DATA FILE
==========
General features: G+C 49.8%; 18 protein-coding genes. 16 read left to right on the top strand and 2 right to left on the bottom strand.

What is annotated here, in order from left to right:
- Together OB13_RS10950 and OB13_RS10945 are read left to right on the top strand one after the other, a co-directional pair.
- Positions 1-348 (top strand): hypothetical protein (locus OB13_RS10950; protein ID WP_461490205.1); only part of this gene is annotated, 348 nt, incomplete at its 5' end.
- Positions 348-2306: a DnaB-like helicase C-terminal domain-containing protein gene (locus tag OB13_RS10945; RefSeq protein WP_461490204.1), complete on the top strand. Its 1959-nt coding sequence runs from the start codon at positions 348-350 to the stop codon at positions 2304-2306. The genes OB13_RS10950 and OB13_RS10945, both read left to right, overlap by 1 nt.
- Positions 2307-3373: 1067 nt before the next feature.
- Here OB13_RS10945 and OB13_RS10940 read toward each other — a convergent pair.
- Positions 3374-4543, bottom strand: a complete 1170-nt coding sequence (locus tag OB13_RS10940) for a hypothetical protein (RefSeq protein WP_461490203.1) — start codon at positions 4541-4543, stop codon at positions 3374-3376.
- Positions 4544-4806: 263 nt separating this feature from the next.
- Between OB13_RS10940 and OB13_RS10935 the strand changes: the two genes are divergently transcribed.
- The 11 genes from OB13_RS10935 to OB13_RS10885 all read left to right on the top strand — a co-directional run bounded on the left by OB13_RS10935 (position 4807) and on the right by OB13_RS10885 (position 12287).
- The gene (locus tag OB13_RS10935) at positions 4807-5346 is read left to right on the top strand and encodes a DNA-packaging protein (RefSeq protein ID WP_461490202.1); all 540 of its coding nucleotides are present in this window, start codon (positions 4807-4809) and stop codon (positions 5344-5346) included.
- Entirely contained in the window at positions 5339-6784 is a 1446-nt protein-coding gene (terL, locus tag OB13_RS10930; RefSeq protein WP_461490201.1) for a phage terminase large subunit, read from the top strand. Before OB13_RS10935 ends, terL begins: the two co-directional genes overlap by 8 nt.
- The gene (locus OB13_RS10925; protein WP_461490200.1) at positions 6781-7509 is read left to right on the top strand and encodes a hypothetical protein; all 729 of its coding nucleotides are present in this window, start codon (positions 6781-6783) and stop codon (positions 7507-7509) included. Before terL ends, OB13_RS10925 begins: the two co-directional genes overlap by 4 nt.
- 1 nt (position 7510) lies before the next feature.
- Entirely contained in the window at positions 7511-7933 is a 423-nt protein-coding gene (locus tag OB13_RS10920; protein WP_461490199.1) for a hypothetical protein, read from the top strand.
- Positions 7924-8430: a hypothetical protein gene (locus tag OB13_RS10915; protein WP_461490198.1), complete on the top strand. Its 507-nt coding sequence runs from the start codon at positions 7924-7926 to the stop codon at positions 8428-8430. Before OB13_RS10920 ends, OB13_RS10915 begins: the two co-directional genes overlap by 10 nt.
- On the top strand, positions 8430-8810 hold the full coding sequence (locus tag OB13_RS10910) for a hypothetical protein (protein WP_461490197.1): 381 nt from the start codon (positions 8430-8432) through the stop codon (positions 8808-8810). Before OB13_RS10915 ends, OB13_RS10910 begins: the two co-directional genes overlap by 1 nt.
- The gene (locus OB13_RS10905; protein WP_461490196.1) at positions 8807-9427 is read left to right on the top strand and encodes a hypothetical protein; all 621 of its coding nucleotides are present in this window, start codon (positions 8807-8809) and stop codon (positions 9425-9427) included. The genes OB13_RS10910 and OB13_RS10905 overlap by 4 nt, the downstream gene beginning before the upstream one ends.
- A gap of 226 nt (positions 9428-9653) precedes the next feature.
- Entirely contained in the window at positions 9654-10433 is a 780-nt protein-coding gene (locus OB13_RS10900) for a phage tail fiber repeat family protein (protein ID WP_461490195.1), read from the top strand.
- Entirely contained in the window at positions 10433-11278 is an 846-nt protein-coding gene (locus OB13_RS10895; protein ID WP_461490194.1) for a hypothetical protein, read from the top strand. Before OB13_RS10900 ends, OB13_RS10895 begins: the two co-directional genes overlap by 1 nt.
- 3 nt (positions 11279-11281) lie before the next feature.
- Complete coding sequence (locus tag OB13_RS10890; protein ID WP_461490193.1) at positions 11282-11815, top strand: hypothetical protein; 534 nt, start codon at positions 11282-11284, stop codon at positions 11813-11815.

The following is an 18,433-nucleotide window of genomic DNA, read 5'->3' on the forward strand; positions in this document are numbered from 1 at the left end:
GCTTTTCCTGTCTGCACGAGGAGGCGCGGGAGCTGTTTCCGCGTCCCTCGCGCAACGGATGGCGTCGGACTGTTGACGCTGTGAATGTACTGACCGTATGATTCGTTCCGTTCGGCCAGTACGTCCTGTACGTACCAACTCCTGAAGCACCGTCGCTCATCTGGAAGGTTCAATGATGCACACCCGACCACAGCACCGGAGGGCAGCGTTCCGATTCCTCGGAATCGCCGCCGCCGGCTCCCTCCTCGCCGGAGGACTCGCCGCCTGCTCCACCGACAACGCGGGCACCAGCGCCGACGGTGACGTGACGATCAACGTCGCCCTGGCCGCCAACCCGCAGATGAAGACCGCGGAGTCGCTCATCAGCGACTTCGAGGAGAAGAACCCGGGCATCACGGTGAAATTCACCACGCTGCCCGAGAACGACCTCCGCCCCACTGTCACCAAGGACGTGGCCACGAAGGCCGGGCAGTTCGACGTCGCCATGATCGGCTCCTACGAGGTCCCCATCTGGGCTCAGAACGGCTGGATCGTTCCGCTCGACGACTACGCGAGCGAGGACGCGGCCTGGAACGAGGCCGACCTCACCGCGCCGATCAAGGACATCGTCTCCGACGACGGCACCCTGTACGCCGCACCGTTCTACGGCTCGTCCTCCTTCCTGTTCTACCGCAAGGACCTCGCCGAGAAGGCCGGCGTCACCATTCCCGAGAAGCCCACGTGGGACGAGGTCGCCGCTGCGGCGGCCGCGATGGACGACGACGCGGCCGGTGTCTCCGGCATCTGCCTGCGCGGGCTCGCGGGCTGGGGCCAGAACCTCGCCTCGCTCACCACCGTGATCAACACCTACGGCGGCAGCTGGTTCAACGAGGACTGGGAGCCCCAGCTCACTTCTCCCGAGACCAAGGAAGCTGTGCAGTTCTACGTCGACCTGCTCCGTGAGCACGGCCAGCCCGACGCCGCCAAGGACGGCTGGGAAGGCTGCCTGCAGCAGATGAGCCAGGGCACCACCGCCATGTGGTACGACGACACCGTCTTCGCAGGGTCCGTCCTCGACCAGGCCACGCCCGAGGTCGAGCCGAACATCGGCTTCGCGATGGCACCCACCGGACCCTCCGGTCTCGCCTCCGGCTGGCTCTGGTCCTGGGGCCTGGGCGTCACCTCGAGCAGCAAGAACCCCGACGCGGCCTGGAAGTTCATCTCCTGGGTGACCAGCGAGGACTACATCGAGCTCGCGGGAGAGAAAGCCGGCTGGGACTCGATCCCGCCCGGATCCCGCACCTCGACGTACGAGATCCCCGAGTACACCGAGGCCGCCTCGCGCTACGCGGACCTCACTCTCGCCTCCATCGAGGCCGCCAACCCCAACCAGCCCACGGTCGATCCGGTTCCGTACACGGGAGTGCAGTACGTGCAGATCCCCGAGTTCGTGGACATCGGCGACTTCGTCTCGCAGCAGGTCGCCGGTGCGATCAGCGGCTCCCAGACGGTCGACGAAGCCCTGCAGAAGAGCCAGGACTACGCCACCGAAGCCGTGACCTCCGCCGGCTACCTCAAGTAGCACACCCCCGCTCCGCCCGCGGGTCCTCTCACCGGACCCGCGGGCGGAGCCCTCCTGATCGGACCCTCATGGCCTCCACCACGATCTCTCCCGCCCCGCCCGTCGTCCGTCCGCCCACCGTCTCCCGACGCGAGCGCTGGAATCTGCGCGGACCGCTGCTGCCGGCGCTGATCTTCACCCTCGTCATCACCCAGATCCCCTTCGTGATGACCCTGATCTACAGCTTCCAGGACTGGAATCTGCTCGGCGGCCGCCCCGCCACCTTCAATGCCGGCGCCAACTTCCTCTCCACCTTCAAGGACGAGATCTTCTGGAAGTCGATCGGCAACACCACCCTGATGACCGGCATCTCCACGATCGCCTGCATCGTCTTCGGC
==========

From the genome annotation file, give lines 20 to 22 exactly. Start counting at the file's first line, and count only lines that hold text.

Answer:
- A gap of 226 nt (positions 9428-9653) precedes the next feature.
- Entirely contained in the window at positions 9654-10433 is a 780-nt protein-coding gene (locus OB13_RS10900) for a phage tail fiber repeat family protein (protein ID WP_461490195.1), read from the top strand.
- Entirely contained in the window at positions 10433-11278 is an 846-nt protein-coding gene (locus OB13_RS10895; protein ID WP_461490194.1) for a hypothetical protein, read from the top strand. Before OB13_RS10900 ends, OB13_RS10895 begins: the two co-directional genes overlap by 1 nt.